The world is abuzz about artificial intelligence (AI) tools that can be readily deployed in everyday life. Increasingly sophisticated generative AI — ‘deep-learning’ models that use neural networks akin to a human brain to generate content or data based on their training — provides researchers with tantalizing new ways to assemble and improve scientific papers. It also offers short-cuts through what can be a cumbersome writing process. Generative AI has great potential to improve science communication, but is a legal and ethical minefield. Moreover, the output of such models is not always correct, and there are risks that such tools can be used maliciously to produce misinformation. Researchers and publishers need clear guidelines to ensure that generative AI is used responsibly.

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Generative AI tools, which include large language models (LLMs) like ChatGPT, can be used to summarize large volumes of information and explain complex topics in simple language. They can be used to quickly generate text, images, and video with a few prompts. That’s not to mention all the other ways scientists are starting to use these tools in conducting scientific research, such as in writing code.

In this rapidly evolving AI landscape, Nature Geoscience, along with all Springer Nature journals, recognize the need to protect the transparency and integrity of the scientific research that we publish from the risks that AI presents1. We therefore have set some initial ground rules for the use of AI in our papers (see Nature Portfolio AI editorial policy).

Firstly, we do not permit LLMs to be credited as an author on a research paper. This is simply because a LLM cannot satisfy our authorship criteria (see Nature Portfolio authorship criteria): a model cannot approve a manuscript or be personally accountable for its contributions to the work. The use of LLMs to assist in developing text is not banned, but we ask that authors be transparent about their use, just as for any other method used in the research. Any LLM use should be clearly documented in the paper’s Methods or Acknowledgements section.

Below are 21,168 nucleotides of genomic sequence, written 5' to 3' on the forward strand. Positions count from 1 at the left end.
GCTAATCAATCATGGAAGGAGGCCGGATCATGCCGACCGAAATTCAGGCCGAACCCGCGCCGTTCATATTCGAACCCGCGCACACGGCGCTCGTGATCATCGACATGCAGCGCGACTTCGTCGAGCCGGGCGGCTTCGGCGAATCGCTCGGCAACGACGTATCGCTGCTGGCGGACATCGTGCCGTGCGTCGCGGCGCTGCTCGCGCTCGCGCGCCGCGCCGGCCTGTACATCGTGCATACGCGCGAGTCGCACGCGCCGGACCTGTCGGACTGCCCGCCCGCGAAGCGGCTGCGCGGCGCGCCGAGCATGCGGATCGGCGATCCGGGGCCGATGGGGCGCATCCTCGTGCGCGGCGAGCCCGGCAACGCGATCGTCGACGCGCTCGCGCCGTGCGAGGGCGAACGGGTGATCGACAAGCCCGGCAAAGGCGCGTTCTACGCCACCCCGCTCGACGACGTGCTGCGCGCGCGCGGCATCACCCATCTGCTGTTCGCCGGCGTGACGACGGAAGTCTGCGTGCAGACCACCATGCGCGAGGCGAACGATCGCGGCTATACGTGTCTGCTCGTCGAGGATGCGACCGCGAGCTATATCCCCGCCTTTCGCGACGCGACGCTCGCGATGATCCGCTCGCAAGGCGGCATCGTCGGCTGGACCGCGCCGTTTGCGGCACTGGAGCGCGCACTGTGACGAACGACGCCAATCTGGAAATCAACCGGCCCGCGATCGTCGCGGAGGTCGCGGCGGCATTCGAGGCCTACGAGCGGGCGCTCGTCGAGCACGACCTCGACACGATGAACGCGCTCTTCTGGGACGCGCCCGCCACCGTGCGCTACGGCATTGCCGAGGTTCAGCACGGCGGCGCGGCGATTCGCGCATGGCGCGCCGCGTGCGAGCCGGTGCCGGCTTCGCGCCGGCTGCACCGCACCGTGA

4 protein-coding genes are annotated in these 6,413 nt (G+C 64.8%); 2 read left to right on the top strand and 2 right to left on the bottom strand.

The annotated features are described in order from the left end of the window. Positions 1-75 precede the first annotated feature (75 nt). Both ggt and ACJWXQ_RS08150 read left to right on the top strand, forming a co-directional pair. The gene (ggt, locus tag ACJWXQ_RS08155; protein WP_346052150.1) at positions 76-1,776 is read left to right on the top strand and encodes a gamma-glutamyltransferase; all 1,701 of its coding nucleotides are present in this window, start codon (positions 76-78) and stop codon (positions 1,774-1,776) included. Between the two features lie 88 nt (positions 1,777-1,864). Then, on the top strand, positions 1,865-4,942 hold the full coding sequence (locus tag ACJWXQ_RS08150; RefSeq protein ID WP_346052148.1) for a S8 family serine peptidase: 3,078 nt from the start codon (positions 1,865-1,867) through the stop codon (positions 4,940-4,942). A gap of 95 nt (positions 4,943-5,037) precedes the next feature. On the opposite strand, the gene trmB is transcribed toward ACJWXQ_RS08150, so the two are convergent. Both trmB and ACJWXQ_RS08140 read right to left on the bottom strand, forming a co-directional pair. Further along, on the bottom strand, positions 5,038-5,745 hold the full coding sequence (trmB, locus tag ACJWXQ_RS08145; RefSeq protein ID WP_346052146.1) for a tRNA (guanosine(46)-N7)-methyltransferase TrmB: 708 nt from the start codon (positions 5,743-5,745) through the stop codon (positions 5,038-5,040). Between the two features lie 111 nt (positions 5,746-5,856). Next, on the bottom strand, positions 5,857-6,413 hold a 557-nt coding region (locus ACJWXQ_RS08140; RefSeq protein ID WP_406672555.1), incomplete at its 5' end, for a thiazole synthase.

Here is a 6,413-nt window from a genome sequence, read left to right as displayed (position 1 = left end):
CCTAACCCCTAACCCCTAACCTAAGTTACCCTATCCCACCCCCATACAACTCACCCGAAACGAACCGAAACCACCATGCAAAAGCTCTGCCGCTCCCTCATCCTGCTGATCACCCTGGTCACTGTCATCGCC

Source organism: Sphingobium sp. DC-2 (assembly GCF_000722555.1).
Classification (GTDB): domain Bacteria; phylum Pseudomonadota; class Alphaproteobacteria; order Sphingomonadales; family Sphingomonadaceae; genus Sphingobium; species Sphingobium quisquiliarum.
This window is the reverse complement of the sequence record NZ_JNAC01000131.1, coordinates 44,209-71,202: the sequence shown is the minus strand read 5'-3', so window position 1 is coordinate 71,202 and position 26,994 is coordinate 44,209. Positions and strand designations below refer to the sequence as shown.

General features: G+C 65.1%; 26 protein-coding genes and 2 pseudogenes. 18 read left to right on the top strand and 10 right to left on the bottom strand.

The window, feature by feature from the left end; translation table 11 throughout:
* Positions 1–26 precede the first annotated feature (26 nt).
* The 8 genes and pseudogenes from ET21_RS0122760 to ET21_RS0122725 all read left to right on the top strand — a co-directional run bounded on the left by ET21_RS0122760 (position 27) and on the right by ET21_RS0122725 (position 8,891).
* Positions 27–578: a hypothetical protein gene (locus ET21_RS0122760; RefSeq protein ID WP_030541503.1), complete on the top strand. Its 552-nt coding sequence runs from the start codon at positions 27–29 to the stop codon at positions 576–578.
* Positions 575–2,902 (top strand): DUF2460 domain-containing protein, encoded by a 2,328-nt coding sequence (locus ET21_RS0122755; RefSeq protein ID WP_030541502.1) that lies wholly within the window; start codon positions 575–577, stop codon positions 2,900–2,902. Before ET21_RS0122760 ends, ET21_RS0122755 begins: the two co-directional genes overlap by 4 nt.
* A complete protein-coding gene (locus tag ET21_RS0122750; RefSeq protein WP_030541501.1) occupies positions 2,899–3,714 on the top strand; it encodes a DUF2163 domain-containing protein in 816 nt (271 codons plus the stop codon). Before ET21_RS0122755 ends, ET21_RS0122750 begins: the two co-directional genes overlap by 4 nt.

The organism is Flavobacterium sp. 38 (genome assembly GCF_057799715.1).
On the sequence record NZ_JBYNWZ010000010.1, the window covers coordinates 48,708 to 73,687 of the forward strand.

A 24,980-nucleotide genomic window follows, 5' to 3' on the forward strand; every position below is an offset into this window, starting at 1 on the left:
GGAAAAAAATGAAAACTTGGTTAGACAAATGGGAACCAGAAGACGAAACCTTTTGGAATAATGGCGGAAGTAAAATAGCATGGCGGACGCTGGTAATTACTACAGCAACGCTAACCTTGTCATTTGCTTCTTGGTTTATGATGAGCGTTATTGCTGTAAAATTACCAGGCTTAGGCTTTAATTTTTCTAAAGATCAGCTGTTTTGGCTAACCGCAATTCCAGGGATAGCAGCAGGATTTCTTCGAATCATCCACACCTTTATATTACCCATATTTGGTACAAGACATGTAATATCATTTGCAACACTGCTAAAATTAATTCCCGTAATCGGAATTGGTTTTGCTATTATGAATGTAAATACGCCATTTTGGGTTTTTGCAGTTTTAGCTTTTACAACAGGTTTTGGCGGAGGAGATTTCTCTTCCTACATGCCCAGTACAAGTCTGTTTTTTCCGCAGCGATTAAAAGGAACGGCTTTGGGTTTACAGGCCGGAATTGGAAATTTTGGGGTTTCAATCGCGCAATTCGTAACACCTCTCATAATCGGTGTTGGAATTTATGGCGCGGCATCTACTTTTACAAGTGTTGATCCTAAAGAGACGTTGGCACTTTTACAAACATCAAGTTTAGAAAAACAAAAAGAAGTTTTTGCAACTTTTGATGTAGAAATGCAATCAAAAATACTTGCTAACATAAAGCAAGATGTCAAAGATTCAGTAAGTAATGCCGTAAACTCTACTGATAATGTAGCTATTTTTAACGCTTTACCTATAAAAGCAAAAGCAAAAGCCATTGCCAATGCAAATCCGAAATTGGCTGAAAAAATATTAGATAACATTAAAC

Secondly, we currently do not allow the use of AI-generated images and videos. Although we appreciate the exciting potential of AI-generated visual content, there are unresolved legal and research integrity issues. Existing generative AI tools are not transparent about the sources of the training images. Therefore, the accuracy of the resulting images cannot be verified, the images cannot be attributed appropriately, and both copyrights and privacy may be violated2. Until regulatory and legal systems catch up, we will be unable to publish visual content made using generative AI. We do permit use of non-generative machine learning tools to manipulate existing images, but we require this to be disclosed in the figure caption.

Finally, we have established guidelines for the use of generative AI by peer reviewers. Although it may be tempting to use a LLM to summarize a paper or help write a peer review report, caution should be exercised in utilizing these tools. Peer reviewers are accountable for the accuracy of their reports and we rely on reviewers’ technical expertise to ensure the research that we publish is rigorous. Also, because manuscripts may contain confidential information that cannot be shared outside the peer review process, we ask reviewers (and our editors) not to upload manuscripts into generative AI tools. Any other use of AI tools in evaluating a manuscript should be declared transparently in the peer review report.

Beyond these policies, a common-sense roadmap of best practice for generative AI use in scientific publishing is coming into focus. It is becoming increasingly clear that human oversight is essential to protecting the integrity and transparency of research and peer review. Authors should not blindly adopt text suggested by LLMs, but think critically about whether it is accurate3. Authors, not the tools they use, are responsible for the integrity of their contributions to a scientific paper.

LLMs may be particularly enticing for authors who face language barriers in communicating their science in English in international journals. Given the risks of inaccuracies being introduced, authors should consider whether alternatives such as editing assistance from a colleague may be adequate. We remind potential authors that when we consider submissions for peer review, we do not care whether a paper is in perfect English, provided that it is clear enough for editors (and potentially reviewers) to assess4. All our published manuscripts undergo copy editing.

AI is developing rapidly. Although we are treading into this new frontier with caution, we do so with an open mind. Springer Nature will be reviewing — and updating — our policies on AI use regularly. Stay tuned!